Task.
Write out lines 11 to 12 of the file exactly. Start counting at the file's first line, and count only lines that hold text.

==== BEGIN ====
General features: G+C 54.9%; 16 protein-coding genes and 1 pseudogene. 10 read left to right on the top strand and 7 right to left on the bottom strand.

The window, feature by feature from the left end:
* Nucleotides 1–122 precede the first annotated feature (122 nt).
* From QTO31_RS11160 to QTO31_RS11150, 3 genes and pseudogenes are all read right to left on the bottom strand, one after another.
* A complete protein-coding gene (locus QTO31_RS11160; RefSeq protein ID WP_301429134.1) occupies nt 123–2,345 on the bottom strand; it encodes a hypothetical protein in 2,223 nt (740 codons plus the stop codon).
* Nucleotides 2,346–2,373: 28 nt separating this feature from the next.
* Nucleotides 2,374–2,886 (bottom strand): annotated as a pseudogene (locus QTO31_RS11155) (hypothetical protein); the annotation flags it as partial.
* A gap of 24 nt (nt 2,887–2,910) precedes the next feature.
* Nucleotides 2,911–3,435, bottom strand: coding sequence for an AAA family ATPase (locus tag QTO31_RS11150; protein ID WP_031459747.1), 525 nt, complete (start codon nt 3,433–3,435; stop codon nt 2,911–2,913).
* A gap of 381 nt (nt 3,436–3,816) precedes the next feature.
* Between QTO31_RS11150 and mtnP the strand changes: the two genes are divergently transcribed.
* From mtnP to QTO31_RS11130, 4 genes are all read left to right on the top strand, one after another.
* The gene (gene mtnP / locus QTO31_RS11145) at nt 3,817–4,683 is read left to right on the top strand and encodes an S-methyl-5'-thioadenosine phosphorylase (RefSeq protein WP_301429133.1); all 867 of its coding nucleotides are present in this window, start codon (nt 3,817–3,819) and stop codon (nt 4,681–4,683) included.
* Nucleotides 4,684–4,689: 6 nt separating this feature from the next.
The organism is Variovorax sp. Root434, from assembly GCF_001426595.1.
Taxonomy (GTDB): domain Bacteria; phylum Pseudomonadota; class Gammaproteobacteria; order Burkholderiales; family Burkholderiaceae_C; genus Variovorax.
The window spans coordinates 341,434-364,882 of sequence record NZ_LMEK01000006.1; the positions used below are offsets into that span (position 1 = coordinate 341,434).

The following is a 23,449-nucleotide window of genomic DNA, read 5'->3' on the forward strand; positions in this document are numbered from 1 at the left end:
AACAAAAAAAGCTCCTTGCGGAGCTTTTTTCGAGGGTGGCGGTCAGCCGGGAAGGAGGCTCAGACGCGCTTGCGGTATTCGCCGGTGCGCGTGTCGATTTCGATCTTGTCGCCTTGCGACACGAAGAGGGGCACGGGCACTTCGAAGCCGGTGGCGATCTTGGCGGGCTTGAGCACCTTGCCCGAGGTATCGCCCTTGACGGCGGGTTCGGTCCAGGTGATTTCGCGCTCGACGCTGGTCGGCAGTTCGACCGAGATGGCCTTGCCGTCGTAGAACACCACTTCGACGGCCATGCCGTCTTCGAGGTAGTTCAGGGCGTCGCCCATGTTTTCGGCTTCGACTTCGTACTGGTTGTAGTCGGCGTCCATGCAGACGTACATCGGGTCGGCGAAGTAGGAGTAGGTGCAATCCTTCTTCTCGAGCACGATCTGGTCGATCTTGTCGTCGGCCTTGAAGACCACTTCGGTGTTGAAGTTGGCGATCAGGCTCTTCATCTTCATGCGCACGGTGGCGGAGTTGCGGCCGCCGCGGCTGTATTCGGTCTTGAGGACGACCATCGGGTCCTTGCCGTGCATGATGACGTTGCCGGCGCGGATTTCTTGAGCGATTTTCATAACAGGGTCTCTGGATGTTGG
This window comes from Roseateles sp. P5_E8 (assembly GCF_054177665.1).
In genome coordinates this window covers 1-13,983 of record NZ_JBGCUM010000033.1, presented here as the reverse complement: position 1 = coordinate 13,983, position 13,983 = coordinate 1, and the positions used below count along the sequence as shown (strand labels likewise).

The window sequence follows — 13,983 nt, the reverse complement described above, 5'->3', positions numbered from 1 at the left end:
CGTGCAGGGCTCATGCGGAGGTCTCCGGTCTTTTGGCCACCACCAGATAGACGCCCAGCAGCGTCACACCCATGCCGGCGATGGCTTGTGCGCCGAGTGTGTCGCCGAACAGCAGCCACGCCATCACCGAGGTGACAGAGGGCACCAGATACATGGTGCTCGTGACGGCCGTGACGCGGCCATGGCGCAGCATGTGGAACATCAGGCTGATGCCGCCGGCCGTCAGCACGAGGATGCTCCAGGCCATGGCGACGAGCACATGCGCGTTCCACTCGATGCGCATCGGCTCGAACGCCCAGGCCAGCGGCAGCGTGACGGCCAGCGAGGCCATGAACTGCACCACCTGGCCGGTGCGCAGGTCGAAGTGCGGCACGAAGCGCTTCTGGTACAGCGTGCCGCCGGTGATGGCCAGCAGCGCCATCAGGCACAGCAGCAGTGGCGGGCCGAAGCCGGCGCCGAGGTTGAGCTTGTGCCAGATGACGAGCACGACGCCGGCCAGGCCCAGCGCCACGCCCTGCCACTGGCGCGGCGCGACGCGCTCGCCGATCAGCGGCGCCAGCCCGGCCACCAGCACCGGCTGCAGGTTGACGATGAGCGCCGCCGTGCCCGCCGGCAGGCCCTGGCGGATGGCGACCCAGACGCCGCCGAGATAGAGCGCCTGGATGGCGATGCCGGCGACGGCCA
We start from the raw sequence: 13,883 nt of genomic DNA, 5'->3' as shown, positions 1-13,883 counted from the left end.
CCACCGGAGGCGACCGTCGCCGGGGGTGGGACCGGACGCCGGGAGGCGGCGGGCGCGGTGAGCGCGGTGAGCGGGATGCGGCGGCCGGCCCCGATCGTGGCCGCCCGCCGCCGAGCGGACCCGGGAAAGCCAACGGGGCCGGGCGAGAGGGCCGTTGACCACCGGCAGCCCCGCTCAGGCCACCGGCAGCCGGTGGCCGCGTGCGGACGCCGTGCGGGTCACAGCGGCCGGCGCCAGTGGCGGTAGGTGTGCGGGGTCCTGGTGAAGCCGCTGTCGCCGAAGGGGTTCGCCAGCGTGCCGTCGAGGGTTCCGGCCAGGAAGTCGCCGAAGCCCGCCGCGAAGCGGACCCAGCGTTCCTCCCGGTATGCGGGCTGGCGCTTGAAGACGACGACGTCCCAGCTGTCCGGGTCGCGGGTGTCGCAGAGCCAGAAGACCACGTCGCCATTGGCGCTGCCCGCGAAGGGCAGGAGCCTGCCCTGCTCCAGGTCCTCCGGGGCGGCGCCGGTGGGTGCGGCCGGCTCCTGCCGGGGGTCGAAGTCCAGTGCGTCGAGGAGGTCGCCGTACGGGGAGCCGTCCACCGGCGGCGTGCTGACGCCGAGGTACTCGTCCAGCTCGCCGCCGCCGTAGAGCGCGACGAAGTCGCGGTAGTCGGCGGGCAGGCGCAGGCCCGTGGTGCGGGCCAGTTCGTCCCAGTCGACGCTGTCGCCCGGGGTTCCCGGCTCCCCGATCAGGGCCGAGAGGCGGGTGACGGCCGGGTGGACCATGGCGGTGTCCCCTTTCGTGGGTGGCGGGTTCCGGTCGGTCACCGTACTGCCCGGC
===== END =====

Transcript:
* Between QTO31_RS11150 and mtnP the strand changes: the two genes are divergently transcribed.
* From mtnP to QTO31_RS11130, 4 genes are all read left to right on the top strand, one after another.